May 04, 2021



Bi Shu-min has been serving her country, China, as a doctor for over twenty years. She also has a Master’s degree in literature from the Beijing Teacher’s College. Bi Shu-min is one of the best known writers currently working in China. Her works have been translated into many languages. She has won innumerable literary awards both in China and in Taiwan. ‘One Centimetre’ is a fine example of a mature artist working at the height of her powers.

When Tao Ying rides on the bus alone, quite often she does not bother to buy a ticket.

Why should she? Without her, the bus would still be stopping at every stop, a driver and a conductor would still have to be employed, and the same amount of petrol used.

Clearly Tao Ying has to be astute. When the bus conductor looked like the responsible type, she would buy a ticket as soon as she got on board. But if he appeared to be casual and careless, she would not dream of paying, considering it a small punishment for him and a little saving for herself.

Tao Ying works as a cook in the canteen of a factory. She spends all day next to an open fire, baking screwshaped wheat cakes with sesame butter.

Today she is with her son Xiao Ye. She follows him onto the bus. As the doors shut her jacket is caught, ballooning up like a tent behind her. She twists this way and that, finally wrenching herself free.

‘Mama, tickets!’ Xiao Ye says. Children are often more conscious of rituals than adults. Without a ticket in his hand, the ride doesn’t count as a proper ride.

On the peeling paint of the door somebody has painted the shape of a pale finger. It points at a number: 1.10 m.

Xiao Ye pushed through. His hair looks as fluffy as a bundle of straw—dry and without lustre. As a rule, Tao Ying is very careful with her purse, but she has never skimped on her child’s diet. Nonetheless the goodness in his food refuses to advance beyond his hairline. As a result Xiao Ye is healthy and clever, but his hair is a mess.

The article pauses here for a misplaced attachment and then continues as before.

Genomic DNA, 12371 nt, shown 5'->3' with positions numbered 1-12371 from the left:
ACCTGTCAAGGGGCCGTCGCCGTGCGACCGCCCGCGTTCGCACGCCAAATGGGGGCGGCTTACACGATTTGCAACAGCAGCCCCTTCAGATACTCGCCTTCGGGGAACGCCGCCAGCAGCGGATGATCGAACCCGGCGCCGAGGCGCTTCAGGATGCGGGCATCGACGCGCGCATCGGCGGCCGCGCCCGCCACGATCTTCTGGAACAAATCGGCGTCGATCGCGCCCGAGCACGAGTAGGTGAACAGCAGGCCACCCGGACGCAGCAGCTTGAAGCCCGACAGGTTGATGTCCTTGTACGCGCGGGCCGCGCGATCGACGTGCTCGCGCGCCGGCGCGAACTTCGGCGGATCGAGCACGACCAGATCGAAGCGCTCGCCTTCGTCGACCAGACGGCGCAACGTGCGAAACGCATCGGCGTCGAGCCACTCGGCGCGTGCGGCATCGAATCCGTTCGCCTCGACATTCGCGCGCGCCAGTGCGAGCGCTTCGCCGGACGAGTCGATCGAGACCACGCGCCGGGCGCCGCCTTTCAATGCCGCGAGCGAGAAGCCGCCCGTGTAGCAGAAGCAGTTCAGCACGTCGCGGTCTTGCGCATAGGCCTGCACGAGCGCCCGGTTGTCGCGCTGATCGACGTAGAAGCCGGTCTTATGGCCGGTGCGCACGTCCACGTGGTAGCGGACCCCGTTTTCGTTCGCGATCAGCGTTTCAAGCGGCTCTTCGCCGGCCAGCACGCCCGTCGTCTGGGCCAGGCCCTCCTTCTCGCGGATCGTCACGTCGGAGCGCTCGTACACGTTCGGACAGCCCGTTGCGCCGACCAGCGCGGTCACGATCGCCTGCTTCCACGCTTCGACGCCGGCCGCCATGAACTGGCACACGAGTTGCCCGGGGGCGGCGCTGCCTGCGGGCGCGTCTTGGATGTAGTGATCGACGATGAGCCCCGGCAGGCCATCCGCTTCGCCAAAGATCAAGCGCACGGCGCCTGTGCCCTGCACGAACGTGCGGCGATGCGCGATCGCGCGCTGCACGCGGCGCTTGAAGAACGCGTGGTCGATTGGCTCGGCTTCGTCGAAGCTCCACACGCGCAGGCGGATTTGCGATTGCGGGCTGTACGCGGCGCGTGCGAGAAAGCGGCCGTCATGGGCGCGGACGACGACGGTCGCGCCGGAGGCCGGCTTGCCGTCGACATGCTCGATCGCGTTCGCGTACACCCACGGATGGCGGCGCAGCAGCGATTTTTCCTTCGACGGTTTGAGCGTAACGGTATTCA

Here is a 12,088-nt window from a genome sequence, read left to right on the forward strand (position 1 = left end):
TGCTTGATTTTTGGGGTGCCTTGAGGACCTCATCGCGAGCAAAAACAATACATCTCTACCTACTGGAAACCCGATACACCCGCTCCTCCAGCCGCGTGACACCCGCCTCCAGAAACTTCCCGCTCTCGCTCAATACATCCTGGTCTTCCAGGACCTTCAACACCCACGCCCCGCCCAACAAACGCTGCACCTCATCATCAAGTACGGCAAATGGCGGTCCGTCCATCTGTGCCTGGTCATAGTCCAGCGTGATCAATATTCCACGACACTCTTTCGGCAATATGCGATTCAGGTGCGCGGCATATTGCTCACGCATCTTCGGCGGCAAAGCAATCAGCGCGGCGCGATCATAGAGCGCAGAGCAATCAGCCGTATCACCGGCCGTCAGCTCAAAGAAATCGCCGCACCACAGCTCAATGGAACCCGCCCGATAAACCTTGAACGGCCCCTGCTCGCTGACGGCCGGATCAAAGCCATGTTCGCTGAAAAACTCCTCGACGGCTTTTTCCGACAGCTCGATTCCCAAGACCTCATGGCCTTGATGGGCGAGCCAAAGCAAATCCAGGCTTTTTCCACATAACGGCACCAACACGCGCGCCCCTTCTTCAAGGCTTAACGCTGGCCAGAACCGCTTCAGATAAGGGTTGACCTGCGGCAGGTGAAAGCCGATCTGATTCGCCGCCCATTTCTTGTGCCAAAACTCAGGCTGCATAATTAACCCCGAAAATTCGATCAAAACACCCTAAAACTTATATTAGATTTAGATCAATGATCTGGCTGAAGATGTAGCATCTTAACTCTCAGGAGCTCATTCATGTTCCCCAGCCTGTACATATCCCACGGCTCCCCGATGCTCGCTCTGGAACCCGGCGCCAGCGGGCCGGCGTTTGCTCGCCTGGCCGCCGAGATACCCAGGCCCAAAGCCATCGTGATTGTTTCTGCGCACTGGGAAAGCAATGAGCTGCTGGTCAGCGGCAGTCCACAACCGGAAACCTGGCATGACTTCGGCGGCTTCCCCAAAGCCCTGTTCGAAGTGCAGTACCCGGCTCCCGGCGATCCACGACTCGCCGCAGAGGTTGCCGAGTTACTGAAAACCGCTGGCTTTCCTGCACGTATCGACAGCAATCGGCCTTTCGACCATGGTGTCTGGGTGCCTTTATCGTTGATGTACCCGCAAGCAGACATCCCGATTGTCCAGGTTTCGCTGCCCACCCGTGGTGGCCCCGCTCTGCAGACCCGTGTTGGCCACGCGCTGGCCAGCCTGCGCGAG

Tao Ying tries to smooth it down, as if she was brushing away topsoil to get to a firm foundation. She can feel the softness of her son’s skull, rubbery and elastic to the touch. Apparently there is a gap on the top of everyone’s head, where the two halves meet. If they don’t meet properly, a person can end up with a permanently gaping mouth. Even when the hemispheres are a perfect match, it still takes a while for them to seal. This is the door to life itself—if it remains open, the world outside will feel like water, flowing into the body through this slit. Every time Tao Ying happens upon this aperture on her son’s head, she would be overwhelmed by a sense of responsibility. It was she who had brought this delicate creature into the world after all. Although she senses her own insignificance in the world, that her existence makes no difference to anyone else, she also realises that to this little boy she is the centre of the universe and she must try to be the most perfect, flawless mother possible.

Between Xiao Ye’s round head and the tip of the painted digit setting out the height requirement for a ticket rests the beautiful slender fingers of Tao Ying. Since she is in contact with oil all day, her nails are shiny, glistening like the smooth curved back of a sea shell.

‘Xiao Ye, you are not quite tall enough, still one centimetre away,’ she tells him softly. Tao Ying does not come from a privileged background, and has not read very many books. But she likes to be gentle and gracious, to set an example for her son and make a good impression. This elevates her sense of self-worth and makes her feel like an aristocrat.